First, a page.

Outlook: Clinical Trials

Susan Farley
Published Online: Monday, September 1, 2008

Ms. Farley is a freelance medical writer based in Wakefield, Rhode Island.



Budesonide for Childhood Sleep Apnea

A recent study showed that a nasal spray form of the corticosteroid budesonide improves nighttime breathing for children with mild sleep apnea. Previous studies demonstrated that intranasal corticosteroids reduce the size of the nasal tissues in the upper airway. While the treatment is usually reserved for children with more severe obstructive sleep apnea, this study sought to determine effects on children with milder apnea. The 62 study participants received either a spray of budesonide or a spray of placebo in each nostril at bedtime for 6 weeks, at which time they switched to the other treatment for 6 weeks. Children who received the budesonide sprays had significant improvements to their quality of sleep, as well as significant reductions in the size of their adenoids. Study authors are encouraged by these results and hope that this data supports "temporarily throwing away the scalpel" for children with mild sleep apnea. The report appears in the July 2008 issue of Pediatrics.


Osteoporosis Drug Update

A recent news release announced that Amgen's osteoporosis drug denosumab performed well in late-stage clinical trials. After testing the drug on 1400 men over a 3-year period, researchers found that denosumab increased bone density in the lumbar spine when compared with placebo. Men who were taking denosumab also reported fewer fractures in the vertebrae than those in the placebo group. In the company?s largest drug development venture to date, Amgen is testing the drug in 19,000 patients who are being treated for bone cancer or cancer-related bone loss.


Azilect Slows PD Progression

Based on the results of the ADAGIO study, Teva Pharmaceuticals plans to submit results to regulatory authorities in the United States and Europe, which could lead to Azilect becoming the first treatment for Parkinson?s disease (PD) to have a label for disease modification. The ADAGIO study was a 1176-patient, randomized, multicenter, double-blind, placebo-controlled study of rasagiline and its ability to modify PD in untreated patients. Study participants were divided into 2 groups: (1) the earlystart group that received 1 or 2 mg/ day of rasagiline for 72 weeks or (2) the delayed-start group that received 36 weeks of placebo followed by 36 weeks of rasagiline 1 to 2 mg/day. Teva announced at the 12th Congress of European Federation of Neurological Societies in August that Azilect slowed the progression of PD with the 1-mg dose and met all 3 primary end points, as well as the secondary end point with statistical significance.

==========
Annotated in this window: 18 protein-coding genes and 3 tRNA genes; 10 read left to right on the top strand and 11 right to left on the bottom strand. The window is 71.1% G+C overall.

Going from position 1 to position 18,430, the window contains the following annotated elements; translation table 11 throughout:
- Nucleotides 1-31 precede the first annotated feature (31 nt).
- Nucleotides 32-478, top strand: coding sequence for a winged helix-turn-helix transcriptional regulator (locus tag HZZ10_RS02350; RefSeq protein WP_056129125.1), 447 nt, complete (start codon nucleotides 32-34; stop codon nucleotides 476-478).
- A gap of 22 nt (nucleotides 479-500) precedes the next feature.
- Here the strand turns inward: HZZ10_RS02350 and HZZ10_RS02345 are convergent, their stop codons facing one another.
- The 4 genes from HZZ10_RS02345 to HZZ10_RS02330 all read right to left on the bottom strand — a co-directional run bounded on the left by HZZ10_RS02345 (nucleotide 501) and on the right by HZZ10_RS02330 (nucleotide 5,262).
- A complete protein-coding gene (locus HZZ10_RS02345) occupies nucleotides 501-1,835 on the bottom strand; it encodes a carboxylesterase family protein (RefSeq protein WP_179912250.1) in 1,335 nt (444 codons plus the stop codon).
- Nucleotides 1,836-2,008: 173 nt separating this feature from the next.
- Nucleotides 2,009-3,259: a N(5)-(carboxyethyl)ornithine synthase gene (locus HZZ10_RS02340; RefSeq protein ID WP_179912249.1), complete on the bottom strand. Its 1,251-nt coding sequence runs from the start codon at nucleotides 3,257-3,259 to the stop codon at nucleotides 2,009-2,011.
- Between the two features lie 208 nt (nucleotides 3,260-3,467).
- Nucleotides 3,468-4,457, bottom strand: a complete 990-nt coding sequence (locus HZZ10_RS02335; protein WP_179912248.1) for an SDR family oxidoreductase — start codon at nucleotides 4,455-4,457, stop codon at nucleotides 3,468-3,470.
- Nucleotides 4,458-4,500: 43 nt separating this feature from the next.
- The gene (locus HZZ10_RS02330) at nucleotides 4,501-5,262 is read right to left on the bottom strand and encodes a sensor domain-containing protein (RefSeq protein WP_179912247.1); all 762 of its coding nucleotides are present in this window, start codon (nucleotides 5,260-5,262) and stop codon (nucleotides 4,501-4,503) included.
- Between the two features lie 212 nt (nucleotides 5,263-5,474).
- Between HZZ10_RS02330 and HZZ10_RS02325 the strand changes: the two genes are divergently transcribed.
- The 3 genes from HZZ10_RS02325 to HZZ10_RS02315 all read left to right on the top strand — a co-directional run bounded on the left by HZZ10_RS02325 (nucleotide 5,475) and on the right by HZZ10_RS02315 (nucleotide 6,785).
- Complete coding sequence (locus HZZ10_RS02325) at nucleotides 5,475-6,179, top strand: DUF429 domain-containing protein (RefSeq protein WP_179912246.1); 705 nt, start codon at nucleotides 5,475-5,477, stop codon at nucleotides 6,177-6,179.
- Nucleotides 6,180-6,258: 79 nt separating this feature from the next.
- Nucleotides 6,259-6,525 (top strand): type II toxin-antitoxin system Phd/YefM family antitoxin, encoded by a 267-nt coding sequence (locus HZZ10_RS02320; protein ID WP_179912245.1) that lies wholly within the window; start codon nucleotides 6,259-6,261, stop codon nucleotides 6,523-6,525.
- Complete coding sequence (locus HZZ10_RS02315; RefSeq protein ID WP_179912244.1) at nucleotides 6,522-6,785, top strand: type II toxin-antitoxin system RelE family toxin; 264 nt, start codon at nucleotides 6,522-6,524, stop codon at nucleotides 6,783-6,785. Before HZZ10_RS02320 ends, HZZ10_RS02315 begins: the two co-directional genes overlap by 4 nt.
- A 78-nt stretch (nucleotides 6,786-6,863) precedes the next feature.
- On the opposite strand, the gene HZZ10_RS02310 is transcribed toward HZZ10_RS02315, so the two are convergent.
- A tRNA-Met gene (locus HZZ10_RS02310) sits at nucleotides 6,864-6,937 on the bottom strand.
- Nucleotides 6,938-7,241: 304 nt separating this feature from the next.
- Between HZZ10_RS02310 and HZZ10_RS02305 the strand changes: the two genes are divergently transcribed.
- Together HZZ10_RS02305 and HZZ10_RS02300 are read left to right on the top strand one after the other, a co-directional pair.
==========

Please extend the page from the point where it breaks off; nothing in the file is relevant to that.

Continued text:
Company Gears Up for 2 New Obesity Drugs

Orexigen Therapeutics is randomizing patients for a phase 2b trial of Empatic (a combination of zonisamide and bupropion, both approved by the FDA)—1 of 2 obesity drugs that they have in the works. The trial will be a randomized, double-blind, placebo-controlled trial of 720 generally healthy, nondiabetic obese patients at 20 US sites. For the study, patients will be placed in 6 treatment groups, which include 2 of the Empatic doses associated with weight loss in the previous phase 2b trial. Researchers will compare the drug with zonisamide monotherapy, bupropion monotherapy, and placebo. Orexigen expects results in mid- to late-2009. Results from the company's previous trial were highly encouraging in terms of safety and efficacy. Those study results included weight loss at 48 weeks ranging from 11% to 15%. Discontinuation rates were not statistically different from placebo. Orexigen's other drug is Contrave, now in phase 3 trials. The company is anticipating great potential in both drugs.


New Hope for Melanoma Treatment

A new drug combination of interferon alfa-2b and lovastatin from NeoPlas Innovation has stopped the progress or eradicated the tumors in at least 80% of melanoma patients. Although testing is in early stages, researchers point to the case of the first person treated with NeoPlas' protocol. Diagnosed with stage 4 melanoma and a life expectancy of only 8 weeks, this patient was treated with the NeoPlas drug combination and had a complete response, remaining disease-free for 8 years. While complete eradication of tumors or long-term stability is most common with this treatment, many patients will at least see their disease progression slow substantially. According to research, the drugs included in the combination are not effective when administered alone, but when given as part of a combination therapy, the dosages are lower, more tolerable, and much more effective. The unique combination works by disabling specific abnormal cellular processes that are typical of aggressive malignancies. Researchers are hopeful that this combination can be effective not only for melanoma but pancreatic cancer, colon cancer, renal cancer, mesothelioma, osteosarcoma, chondrosarcoma, and malignant fibrous histiocytoma.



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